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FLEXO Magazine : July 2009
DESIGN Drop shadows that fade should be limited to a single color so as to allow for special screening to support the light tones of the gradient. Refer to Design Section 4.5 for additional information on Blends/Vignettes/Gradations. 3.1.6 Spaces and Tabs Always use tabs rather than multiple spaces to position text. If a font change is required, the spaces will change size, while tabs will not change. 3.1.7 Text Wrap Most programs will wrap text around imported images. If an image is replaced in production, text will reflow if automatic text wrapping features were used to define the text wrap area. Use the polygon tool or other shape to define the text wrap or run-around instead of letting the text automatically wrap around the image. When the high-resolution image is placed into the file, the program may see its edges differently and rewrap the type. The prepress provider will have to rebuild the desired wrap to get the text to reflow the same way. 3.1.8 Fonts It is possible for a font to have the same name but exist in different file formats. For example, two different companies that make the font (sometimes called foundries) may name the font the same. Substituting a different font file format may cause the text to reflow and change the original design. Fonts may be selected and used from a variety of sources. It is possible for a font to vary in appearance or performance in downstream operations based upon its source. For that reason, it is recommended that, in addition to the original file, a copy of the font be supplied with type converted to outlines. Refer to Design Section 3.1.8, “Converting Type to Outlines” , for additional information. PostScript/Type 1 A PostScript font is a Type 1 font and is created from two components: a printer font and a screen font. The printer font contains the outlines that allow the output device to accurately render the font in any size. The screen font allows the font to be viewed on a computer screen (monitor). Type 1 fonts require both pieces to work properly. PostScript fonts are the de-facto standard for professionals in the creative and print environments. Open Type Fonts There are several advantages to the Open Type format. First, as with TrueType, the entire font is housed in a single file. Second, this file is cross platform – the same file can be used on a Mac or Windows platform with consistent results. Third, an OpenType font can contain either PostScript or TrueType outline data. Lastly, OpenType can support Unicode information, which can contain thousands of characters including high quality ligatures, swash glyphs, and other advanced typographical features. This is a significant benefit over PostScript Type 1, which is limited to 256 characters. 3.1.8a: Font Utility Programs: There are many font utility programs to help manage fonts effectively.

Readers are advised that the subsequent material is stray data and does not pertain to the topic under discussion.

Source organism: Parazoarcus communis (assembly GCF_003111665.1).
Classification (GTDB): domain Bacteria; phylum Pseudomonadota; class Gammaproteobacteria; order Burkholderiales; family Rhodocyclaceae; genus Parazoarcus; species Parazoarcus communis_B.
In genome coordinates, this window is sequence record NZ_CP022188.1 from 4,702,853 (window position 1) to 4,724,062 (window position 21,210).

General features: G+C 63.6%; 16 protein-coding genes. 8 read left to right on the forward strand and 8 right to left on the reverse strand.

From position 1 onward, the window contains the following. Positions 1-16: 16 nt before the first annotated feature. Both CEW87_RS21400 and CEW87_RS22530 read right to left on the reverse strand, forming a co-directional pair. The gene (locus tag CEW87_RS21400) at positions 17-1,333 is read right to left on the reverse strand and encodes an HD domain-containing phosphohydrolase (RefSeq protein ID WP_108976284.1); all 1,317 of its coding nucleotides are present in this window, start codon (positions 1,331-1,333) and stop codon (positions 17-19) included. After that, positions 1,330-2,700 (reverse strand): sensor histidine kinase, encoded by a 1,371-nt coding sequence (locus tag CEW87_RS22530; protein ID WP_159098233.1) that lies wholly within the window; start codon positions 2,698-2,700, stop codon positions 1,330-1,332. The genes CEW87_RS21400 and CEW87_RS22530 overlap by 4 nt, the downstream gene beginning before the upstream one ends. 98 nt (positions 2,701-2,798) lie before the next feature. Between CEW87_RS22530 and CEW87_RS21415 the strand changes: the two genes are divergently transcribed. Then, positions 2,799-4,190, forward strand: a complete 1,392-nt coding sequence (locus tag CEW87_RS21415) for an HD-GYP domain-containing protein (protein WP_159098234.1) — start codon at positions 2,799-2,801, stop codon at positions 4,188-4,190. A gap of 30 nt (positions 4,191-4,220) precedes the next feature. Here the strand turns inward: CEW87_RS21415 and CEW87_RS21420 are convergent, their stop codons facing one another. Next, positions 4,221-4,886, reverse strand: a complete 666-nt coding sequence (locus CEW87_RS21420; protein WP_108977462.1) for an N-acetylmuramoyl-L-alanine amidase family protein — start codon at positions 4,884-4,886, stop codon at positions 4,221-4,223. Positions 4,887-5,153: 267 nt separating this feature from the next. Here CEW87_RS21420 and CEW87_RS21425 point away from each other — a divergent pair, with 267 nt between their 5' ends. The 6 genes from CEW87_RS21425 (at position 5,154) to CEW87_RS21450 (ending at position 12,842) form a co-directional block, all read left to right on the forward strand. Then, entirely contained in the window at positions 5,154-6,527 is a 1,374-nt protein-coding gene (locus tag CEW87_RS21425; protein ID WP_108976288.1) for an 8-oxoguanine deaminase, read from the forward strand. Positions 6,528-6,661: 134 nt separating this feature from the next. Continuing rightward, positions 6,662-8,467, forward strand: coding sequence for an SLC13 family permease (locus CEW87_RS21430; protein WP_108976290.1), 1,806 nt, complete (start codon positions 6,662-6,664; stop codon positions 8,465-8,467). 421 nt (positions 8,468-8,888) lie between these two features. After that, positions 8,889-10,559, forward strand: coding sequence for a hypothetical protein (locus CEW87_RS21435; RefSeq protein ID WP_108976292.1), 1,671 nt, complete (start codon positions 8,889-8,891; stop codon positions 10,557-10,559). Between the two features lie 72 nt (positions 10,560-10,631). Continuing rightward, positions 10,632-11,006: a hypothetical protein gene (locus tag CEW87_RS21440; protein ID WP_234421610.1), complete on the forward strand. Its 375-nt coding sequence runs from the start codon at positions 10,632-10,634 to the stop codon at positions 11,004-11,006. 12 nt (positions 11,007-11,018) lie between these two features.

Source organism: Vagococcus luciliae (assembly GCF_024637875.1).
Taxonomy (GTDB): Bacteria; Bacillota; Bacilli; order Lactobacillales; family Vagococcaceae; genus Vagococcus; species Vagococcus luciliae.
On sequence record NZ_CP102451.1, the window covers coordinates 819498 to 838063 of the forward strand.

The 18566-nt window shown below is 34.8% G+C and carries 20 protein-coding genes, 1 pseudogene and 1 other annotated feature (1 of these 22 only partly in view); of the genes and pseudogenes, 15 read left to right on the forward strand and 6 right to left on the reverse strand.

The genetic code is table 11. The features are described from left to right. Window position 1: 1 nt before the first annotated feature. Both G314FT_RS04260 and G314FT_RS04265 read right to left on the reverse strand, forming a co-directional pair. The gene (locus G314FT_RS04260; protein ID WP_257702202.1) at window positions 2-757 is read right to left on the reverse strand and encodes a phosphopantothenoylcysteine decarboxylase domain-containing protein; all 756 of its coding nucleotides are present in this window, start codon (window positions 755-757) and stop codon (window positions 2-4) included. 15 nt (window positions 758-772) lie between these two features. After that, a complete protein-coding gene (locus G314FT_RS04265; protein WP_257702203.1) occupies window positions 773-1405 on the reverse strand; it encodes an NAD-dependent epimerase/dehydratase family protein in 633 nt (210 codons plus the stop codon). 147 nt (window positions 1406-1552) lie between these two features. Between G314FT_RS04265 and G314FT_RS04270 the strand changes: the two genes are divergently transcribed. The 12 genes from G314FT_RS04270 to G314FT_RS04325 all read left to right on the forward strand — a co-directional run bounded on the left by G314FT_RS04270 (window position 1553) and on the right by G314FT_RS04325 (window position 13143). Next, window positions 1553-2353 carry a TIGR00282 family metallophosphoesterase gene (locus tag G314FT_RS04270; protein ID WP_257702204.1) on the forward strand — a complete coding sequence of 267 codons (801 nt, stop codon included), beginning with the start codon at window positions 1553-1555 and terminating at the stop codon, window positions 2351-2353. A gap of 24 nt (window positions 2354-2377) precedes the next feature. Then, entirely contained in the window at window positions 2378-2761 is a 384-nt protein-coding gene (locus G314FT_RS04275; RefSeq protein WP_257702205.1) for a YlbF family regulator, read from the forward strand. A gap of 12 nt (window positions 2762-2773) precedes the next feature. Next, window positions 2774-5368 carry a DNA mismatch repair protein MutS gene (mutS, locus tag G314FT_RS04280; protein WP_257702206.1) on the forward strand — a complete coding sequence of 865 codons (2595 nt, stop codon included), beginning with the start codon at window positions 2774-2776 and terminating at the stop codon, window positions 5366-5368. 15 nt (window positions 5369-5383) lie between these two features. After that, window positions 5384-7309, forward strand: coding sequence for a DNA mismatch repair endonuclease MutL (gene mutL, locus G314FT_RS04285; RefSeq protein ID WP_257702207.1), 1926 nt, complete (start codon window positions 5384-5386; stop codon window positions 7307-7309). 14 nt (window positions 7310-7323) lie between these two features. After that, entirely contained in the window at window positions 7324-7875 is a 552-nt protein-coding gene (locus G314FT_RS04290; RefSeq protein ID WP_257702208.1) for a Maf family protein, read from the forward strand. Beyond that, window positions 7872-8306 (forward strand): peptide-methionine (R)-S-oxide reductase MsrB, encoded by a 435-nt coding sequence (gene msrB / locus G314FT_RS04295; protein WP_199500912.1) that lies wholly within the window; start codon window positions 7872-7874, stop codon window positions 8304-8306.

Sustainable Spring 2009